Session

Technical Session 4: Space Access

Location

Utah State University, Logan, UT

Abstract

In recent years the popularity of rideshare missions has increased dramatically. Rideshare missions have become the primary launch mechanism for small satellites and have provided high cost and logistical benefits for spacecraft developers. Rideshare launches are now available on even the most oversized vehicles, such as Falcon 9. In addition, rideshare opportunities are becoming available beyond launch, with several companies providing shared transportation services using transfer vehicles to deploy spacecraft in different orbits in LEO or beyond. The rideshare launch model can easily be expanded to interplanetary missions, and some launches, such as SLS-1 (Artemis 1), are already planned to deploy several spacecraft beyond LEO. However, as in LEO, the rideshare concept can be expanded beyond the launch phase in interplanetary missions using a carrier vehicle. In this approach, spacecraft heading for destinations beyond Earth obit would share a carrier vehicle to deliver them to their destination. This paper analyzes the implications of such an interplanetary carrier vehicle in a Mars transfer scenario. Mars is chosen due to its popularity as a destination for scientific missions, but the analysis is relevant to other potential destinations such as Venus or the asteroid belt. The paper analyzes the effect of the rideshare concept in Interplanetary Transfer Operations: the need for individual spacecraft operations in transit is eliminated since a single carrier vehicle is taking care of the trip to Mars. Operations include tracking and deep-space communications as well as navigation and maneuvering. The paper ends with a call for action for funding agencies interested in interplanetary missions to empower the definition of new standards needed to ensure high levels of commonality.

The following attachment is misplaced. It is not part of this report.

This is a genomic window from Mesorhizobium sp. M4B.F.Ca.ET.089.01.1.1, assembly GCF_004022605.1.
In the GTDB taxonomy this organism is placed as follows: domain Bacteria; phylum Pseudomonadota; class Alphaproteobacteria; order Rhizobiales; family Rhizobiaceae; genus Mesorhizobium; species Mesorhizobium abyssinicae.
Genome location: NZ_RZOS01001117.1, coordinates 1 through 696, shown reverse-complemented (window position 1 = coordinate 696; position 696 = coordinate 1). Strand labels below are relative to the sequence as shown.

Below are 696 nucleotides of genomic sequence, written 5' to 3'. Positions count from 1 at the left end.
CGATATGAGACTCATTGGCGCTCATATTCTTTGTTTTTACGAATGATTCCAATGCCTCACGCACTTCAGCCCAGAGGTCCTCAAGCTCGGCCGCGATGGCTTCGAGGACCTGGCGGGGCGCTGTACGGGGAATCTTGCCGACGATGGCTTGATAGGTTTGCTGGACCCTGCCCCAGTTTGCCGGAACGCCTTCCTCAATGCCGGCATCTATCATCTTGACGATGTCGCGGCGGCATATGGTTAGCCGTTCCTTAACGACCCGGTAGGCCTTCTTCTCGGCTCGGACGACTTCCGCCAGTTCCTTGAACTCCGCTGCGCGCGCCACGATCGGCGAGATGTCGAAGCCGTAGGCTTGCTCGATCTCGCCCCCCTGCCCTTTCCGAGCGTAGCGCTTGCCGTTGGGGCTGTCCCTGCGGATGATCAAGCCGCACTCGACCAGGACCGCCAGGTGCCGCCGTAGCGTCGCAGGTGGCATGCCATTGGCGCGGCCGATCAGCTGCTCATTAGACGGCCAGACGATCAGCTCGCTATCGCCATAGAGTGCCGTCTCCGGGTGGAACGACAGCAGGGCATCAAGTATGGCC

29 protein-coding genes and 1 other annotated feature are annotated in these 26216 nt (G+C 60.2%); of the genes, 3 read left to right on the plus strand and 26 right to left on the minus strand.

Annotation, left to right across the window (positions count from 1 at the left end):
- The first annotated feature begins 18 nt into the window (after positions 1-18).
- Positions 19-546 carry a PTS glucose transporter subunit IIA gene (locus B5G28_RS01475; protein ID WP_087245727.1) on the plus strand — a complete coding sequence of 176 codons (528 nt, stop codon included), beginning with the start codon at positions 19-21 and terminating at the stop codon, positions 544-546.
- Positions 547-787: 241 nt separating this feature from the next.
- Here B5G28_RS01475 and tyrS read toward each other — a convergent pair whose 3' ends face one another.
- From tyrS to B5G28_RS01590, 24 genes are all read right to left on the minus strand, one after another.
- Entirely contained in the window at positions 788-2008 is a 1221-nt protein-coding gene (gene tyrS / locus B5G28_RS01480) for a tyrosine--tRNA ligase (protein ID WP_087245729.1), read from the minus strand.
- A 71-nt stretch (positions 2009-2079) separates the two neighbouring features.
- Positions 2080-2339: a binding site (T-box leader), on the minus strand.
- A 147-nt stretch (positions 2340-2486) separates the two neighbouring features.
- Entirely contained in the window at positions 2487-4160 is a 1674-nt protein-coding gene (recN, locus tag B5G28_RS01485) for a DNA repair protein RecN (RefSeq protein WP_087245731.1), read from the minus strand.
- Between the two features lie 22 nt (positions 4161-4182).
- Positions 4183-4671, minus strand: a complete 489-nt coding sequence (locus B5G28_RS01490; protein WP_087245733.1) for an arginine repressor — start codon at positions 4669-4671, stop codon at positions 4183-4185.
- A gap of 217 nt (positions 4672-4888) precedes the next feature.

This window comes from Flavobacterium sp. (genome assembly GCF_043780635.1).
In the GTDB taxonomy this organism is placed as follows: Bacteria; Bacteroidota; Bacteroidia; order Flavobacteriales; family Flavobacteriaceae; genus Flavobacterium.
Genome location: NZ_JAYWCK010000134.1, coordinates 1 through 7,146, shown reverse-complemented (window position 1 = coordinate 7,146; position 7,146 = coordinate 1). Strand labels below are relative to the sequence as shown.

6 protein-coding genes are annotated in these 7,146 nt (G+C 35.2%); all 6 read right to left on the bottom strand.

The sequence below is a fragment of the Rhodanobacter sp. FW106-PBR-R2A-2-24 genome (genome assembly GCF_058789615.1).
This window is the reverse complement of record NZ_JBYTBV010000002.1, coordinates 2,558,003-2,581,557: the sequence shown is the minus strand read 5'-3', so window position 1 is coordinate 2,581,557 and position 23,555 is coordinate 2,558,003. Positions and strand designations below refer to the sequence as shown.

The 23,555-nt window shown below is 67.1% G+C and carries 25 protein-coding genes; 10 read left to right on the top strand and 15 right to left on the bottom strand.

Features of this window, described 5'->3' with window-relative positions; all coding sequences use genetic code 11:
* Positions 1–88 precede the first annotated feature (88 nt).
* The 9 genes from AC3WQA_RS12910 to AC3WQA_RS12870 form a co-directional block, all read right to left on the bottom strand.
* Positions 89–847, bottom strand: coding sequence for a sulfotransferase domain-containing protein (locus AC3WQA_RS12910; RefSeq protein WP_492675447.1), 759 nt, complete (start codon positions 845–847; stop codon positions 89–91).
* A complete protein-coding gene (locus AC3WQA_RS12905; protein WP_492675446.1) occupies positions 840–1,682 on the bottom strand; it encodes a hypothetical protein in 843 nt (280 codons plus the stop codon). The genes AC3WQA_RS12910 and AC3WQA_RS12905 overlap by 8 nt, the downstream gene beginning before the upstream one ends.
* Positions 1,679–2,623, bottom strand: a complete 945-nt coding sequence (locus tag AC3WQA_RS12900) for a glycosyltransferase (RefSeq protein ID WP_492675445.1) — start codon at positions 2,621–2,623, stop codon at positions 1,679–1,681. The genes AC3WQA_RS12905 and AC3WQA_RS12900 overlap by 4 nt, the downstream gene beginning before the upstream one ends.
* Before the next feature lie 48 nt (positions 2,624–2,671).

Available for download on Saturday, August 07, 2021

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Aug 11th, 9:00 AM

Interplanetary Rideshare Cost/Benefit Analysis

Utah State University, Logan, UT

In recent years the popularity of rideshare missions has increased dramatically. Rideshare missions have become the primary launch mechanism for small satellites and have provided high cost and logistical benefits for spacecraft developers. Rideshare launches are now available on even the most oversized vehicles, such as Falcon 9. In addition, rideshare opportunities are becoming available beyond launch, with several companies providing shared transportation services using transfer vehicles to deploy spacecraft in different orbits in LEO or beyond. The rideshare launch model can easily be expanded to interplanetary missions, and some launches, such as SLS-1 (Artemis 1), are already planned to deploy several spacecraft beyond LEO. However, as in LEO, the rideshare concept can be expanded beyond the launch phase in interplanetary missions using a carrier vehicle. In this approach, spacecraft heading for destinations beyond Earth obit would share a carrier vehicle to deliver them to their destination. This paper analyzes the implications of such an interplanetary carrier vehicle in a Mars transfer scenario. Mars is chosen due to its popularity as a destination for scientific missions, but the analysis is relevant to other potential destinations such as Venus or the asteroid belt. The paper analyzes the effect of the rideshare concept in Interplanetary Transfer Operations: the need for individual spacecraft operations in transit is eliminated since a single carrier vehicle is taking care of the trip to Mars. Operations include tracking and deep-space communications as well as navigation and maneuvering. The paper ends with a call for action for funding agencies interested in interplanetary missions to empower the definition of new standards needed to ensure high levels of commonality.